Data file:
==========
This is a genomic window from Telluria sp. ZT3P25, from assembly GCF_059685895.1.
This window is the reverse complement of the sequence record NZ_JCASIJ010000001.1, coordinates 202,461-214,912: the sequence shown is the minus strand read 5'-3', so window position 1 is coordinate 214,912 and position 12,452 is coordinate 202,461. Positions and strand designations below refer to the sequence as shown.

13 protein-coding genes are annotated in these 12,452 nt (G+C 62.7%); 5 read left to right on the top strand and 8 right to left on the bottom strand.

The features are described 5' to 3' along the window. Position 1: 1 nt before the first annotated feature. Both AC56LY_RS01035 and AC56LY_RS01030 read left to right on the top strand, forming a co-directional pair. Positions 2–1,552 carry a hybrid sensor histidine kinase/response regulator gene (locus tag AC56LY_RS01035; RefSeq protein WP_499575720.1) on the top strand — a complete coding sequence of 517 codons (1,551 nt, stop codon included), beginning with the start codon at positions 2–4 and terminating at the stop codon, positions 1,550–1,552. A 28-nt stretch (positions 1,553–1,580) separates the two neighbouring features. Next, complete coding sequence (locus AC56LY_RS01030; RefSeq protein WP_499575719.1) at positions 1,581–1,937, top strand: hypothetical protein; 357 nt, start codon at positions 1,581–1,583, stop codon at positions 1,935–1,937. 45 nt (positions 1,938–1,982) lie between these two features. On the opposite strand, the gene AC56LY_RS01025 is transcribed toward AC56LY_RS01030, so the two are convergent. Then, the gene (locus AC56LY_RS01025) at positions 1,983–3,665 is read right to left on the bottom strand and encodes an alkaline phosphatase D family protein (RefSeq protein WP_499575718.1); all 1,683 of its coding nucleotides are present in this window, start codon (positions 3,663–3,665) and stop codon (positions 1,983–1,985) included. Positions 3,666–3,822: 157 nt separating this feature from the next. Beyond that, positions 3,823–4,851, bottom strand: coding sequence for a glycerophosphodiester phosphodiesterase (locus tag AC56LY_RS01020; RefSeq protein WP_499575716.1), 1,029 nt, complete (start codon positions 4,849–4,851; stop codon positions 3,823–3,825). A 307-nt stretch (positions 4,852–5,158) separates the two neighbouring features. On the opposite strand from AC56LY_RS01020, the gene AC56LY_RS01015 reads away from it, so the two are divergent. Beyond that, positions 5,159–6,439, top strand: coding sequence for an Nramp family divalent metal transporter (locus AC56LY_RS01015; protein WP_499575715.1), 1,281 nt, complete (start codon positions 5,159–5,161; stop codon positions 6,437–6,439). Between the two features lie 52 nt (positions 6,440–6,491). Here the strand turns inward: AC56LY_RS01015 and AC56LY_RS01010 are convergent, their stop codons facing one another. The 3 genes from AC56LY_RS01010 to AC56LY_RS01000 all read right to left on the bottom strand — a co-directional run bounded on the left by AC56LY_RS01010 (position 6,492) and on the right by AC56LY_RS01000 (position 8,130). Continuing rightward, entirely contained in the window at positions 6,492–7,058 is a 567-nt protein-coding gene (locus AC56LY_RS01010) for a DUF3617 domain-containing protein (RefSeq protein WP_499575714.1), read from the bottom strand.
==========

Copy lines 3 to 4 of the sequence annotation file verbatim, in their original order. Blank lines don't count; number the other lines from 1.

13 protein-coding genes are annotated in these 12,452 nt (G+C 62.7%); 5 read left to right on the top strand and 8 right to left on the bottom strand.

The features are described 5' to 3' along the window. Position 1: 1 nt before the first annotated feature. Both AC56LY_RS01035 and AC56LY_RS01030 read left to right on the top strand, forming a co-directional pair. Positions 2–1,552 carry a hybrid sensor histidine kinase/response regulator gene (locus tag AC56LY_RS01035; RefSeq protein WP_499575720.1) on the top strand — a complete coding sequence of 517 codons (1,551 nt, stop codon included), beginning with the start codon at positions 2–4 and terminating at the stop codon, positions 1,550–1,552. A 28-nt stretch (positions 1,553–1,580) separates the two neighbouring features. Next, complete coding sequence (locus AC56LY_RS01030; RefSeq protein WP_499575719.1) at positions 1,581–1,937, top strand: hypothetical protein; 357 nt, start codon at positions 1,581–1,583, stop codon at positions 1,935–1,937. 45 nt (positions 1,938–1,982) lie between these two features. On the opposite strand, the gene AC56LY_RS01025 is transcribed toward AC56LY_RS01030, so the two are convergent. Then, the gene (locus AC56LY_RS01025) at positions 1,983–3,665 is read right to left on the bottom strand and encodes an alkaline phosphatase D family protein (RefSeq protein WP_499575718.1); all 1,683 of its coding nucleotides are present in this window, start codon (positions 3,663–3,665) and stop codon (positions 1,983–1,985) included. Positions 3,666–3,822: 157 nt separating this feature from the next. Beyond that, positions 3,823–4,851, bottom strand: coding sequence for a glycerophosphodiester phosphodiesterase (locus tag AC56LY_RS01020; RefSeq protein WP_499575716.1), 1,029 nt, complete (start codon positions 4,849–4,851; stop codon positions 3,823–3,825). A 307-nt stretch (positions 4,852–5,158) separates the two neighbouring features. On the opposite strand from AC56LY_RS01020, the gene AC56LY_RS01015 reads away from it, so the two are divergent. Beyond that, positions 5,159–6,439, top strand: coding sequence for an Nramp family divalent metal transporter (locus AC56LY_RS01015; protein WP_499575715.1), 1,281 nt, complete (start codon positions 5,159–5,161; stop codon positions 6,437–6,439). Between the two features lie 52 nt (positions 6,440–6,491). Here the strand turns inward: AC56LY_RS01015 and AC56LY_RS01010 are convergent, their stop codons facing one another. The 3 genes from AC56LY_RS01010 to AC56LY_RS01000 all read right to left on the bottom strand — a co-directional run bounded on the left by AC56LY_RS01010 (position 6,492) and on the right by AC56LY_RS01000 (position 8,130). Continuing rightward, entirely contained in the window at positions 6,492–7,058 is a 567-nt protein-coding gene (locus AC56LY_RS01010) for a DUF3617 domain-containing protein (RefSeq protein WP_499575714.1), read from the bottom strand.